By Professor Ricardo Ulivi, Ph.D.
Just like a thermometer can be used to measure fever, can we use the trend in the prices of commodities to measure the healthiness of the current economic activity? Or, can we use current commodities prices as a predictor of future economic activity?
One could argue that, if commodities prices have dropped significantly compared to a few months ago, it means that demand for those goods has been reduced and, therefore, it’s a strong sign that overall economic activity is slowing down; the risk of a recession is great. On the other hand, it may well be that low commodities prices can set the stage for economic growth because their low cost encourages consumption. In other words, it’s not easy to figure out what is going on or what is likely to happen!
Let me show you what has happened to commodities prices over the last six months, and you draw your own conclusions as to what they imply about economic activity. Please ignore the unit of price; just focus on the price change.
- Gold was $1,300; now $1,241, down 4.5%
- Copper, no change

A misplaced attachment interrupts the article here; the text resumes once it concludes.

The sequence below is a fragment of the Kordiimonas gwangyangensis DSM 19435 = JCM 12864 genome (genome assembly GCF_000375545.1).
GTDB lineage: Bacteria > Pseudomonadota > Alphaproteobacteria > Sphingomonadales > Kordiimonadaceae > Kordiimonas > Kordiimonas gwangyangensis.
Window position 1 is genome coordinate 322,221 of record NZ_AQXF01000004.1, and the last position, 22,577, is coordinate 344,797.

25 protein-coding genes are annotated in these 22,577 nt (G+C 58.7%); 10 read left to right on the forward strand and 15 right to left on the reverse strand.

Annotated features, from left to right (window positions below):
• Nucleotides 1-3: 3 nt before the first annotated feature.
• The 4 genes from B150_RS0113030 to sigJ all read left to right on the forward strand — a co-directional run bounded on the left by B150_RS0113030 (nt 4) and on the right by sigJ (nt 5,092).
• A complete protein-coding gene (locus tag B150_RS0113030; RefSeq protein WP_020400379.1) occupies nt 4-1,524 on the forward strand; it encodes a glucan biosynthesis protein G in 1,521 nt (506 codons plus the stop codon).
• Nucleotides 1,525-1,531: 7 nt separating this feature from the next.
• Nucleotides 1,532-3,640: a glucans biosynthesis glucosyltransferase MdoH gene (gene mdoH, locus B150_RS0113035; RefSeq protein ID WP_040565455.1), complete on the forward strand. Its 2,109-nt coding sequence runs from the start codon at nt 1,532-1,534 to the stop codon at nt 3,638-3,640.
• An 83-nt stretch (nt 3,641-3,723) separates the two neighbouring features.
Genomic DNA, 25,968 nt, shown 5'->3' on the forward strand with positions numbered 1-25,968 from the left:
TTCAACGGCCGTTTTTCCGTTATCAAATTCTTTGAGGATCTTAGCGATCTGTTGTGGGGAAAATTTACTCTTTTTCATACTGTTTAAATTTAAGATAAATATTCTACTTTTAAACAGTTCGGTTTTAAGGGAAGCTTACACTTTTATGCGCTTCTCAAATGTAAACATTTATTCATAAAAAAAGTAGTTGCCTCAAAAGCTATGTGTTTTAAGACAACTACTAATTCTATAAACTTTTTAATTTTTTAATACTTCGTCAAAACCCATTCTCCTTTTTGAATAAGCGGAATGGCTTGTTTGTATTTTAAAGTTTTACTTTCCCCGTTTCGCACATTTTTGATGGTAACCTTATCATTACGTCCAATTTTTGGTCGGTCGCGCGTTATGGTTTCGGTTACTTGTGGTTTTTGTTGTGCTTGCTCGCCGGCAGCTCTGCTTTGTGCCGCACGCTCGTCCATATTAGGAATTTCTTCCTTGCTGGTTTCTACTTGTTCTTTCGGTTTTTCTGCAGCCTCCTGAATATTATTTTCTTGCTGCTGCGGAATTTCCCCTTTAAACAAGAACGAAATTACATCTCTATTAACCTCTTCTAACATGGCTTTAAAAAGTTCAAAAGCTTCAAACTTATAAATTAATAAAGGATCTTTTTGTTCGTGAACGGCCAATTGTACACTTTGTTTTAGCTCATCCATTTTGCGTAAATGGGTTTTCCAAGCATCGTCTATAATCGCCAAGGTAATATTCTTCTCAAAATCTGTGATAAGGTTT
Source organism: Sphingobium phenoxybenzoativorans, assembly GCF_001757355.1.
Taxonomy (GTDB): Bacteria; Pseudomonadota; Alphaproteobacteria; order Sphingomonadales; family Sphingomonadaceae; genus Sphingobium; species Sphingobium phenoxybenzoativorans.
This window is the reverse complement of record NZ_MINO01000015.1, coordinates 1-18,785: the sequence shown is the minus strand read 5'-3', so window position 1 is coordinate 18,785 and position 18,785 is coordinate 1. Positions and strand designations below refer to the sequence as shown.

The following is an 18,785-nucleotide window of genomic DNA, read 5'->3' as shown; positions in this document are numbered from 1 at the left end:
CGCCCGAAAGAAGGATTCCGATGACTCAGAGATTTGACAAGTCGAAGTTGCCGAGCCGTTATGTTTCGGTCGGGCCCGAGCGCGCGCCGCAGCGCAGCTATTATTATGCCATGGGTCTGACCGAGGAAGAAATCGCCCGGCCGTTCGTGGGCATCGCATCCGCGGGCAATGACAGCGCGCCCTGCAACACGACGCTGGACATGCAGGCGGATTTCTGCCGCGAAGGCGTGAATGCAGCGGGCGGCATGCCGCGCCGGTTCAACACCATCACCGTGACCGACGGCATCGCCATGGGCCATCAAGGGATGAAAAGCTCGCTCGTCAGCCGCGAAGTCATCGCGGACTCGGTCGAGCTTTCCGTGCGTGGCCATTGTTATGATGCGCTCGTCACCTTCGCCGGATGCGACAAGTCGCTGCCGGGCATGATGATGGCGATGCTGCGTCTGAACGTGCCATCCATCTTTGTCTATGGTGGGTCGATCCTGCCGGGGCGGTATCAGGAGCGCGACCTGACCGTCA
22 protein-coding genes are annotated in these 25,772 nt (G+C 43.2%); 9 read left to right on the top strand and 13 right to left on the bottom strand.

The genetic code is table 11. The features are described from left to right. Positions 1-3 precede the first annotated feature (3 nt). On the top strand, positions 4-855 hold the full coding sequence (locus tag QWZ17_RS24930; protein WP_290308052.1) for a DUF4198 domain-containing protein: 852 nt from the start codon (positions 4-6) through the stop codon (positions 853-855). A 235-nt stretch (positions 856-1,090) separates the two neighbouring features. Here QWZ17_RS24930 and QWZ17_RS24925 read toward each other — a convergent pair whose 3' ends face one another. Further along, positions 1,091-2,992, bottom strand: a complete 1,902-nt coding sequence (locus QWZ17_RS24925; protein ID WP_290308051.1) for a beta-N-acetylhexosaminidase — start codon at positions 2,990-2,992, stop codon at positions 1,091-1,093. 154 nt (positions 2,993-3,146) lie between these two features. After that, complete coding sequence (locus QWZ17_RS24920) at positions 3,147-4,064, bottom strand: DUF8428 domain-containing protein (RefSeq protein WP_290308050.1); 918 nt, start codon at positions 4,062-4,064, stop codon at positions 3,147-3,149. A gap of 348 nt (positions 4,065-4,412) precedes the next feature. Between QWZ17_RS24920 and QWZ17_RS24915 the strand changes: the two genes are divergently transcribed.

- Crude oil Brent was $106, now $85; down 25%
- Natural gas was $4.80, now $3.7; down 23%
- Wheat was $700, now 522, down 25%
- Corn $500 now $353, down 29%
- Soybeans $1,250 now $962, down 23%
- Rice $14,500 now $12,530 down 14%
- Live cattle $140 now $168 up 20%
- Cotton $83 now $63, down 24%
- Sugar $19.25 now $16.50 down 14%
- Cocoa was $3,000 now $3,113 up 37%
- Lumber, no change
- Ten year interest rate was 2.65% now 2.2%, down 17%
- Stock prices, up 2.5%
My bet is that this huge drop in commodities prices, quite generalized, means the world economy is slowing down and that should affect the stock prices, which have been up since April, in complete contrast to commodities prices.
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